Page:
Tumor associated macrophages protect colon cancer cells from TRAIL-induced apoptosis through IL-1β- dependent stabilization of snail in tumor cells

Pawan Kaler, Vincent Galea, Leonard Augenlicht, Lidija Klampfer

Research output: Contribution to journalArticlepeer-review

66 Scopus citations


Background: We recently reported that colon tumor cells stimulate macrophages to release IL-1β, which in turn inactivates GSK3β and enhances Wnt signaling in colon cancer cells, generating a self-amplifying loop that promotes the growth of tumor cells. Principal Findings: Here we describe that macrophages protect HCT116 and Hke-3 colon cancer cells from TRAIL-induced apoptosis. Inactivation of IL-1β by neutralizing IL-1β antibody, or silencing of IL-1b in macrophages inhibited their ability to counter TRAIL-induced apoptosis. Accordingly, IL-1β was sufficient to inhibit TRAIL-induced apoptosis. TRAIL-induced collapse of the mitochondrial membrane potential (Δψ) and activation of caspases were prevented by macrophages or by recombinant IL-1β. Pharmacological inhibition of IL-1β release from macrophages by vitamin D3, a potent chemopreventive agent for colorectal cancer, restored the ability of TRAIL to induce apoptosis of tumor cells cultured with macrophages. Macrophages and IL-1β failed to inhibit TRAIL-induced apoptosis in HCT116 cells expressing dnIkB, dnAKT or dnTCF4, confirming that they oppose TRAIL-induced cell death through induction of Wnt signaling in tumor cells. We showed that macrophages and IL-1β stabilized Snail in tumor cells in an NF-kB/Wnt dependent manner and that Snail deficient tumor cells were not protected from TRAIL-induced apoptosis by macrophages or by IL-1β, demonstrating a crucial role of Snail in the resistance of tumor cells to TRAIL. Significance: We have identified a positive feedback loop between tumor cells and macrophages that propagates the growth and promotes the survival of colon cancer cells: tumor cells stimulate macrophages to secrete IL-1β, which in turn, promotes Wnt signaling and stabilizes Snail in tumor cells, conferring resistance to TRAIL. Vitamin D3 halts this amplifying loop by interfering with the release of IL-1β from macrophages. Accordingly, vitamin D3 sensitizes tumor cells to TRAIL-induced apoptosis, suggesting that the therapeutic efficacy of TRAIL could be augmented by this readily available chemopreventive agent.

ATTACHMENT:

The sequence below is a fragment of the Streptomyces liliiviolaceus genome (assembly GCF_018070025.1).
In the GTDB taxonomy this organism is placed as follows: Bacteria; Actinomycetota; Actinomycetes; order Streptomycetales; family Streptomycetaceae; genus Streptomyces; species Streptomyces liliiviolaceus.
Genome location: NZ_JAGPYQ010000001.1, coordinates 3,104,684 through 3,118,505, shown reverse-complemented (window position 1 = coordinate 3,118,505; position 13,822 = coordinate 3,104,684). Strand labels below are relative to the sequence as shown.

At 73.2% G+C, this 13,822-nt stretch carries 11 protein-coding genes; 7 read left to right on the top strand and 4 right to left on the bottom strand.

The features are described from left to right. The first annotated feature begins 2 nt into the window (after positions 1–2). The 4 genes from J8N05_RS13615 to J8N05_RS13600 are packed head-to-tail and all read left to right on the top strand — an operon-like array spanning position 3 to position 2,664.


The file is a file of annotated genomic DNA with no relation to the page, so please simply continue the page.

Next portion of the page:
Original languageEnglish (US)
Pages (from-to)1-13
Number of pages13
JournalPloS one
Issue number7
StatePublished - 2010

ASJC Scopus subject areas

  • General


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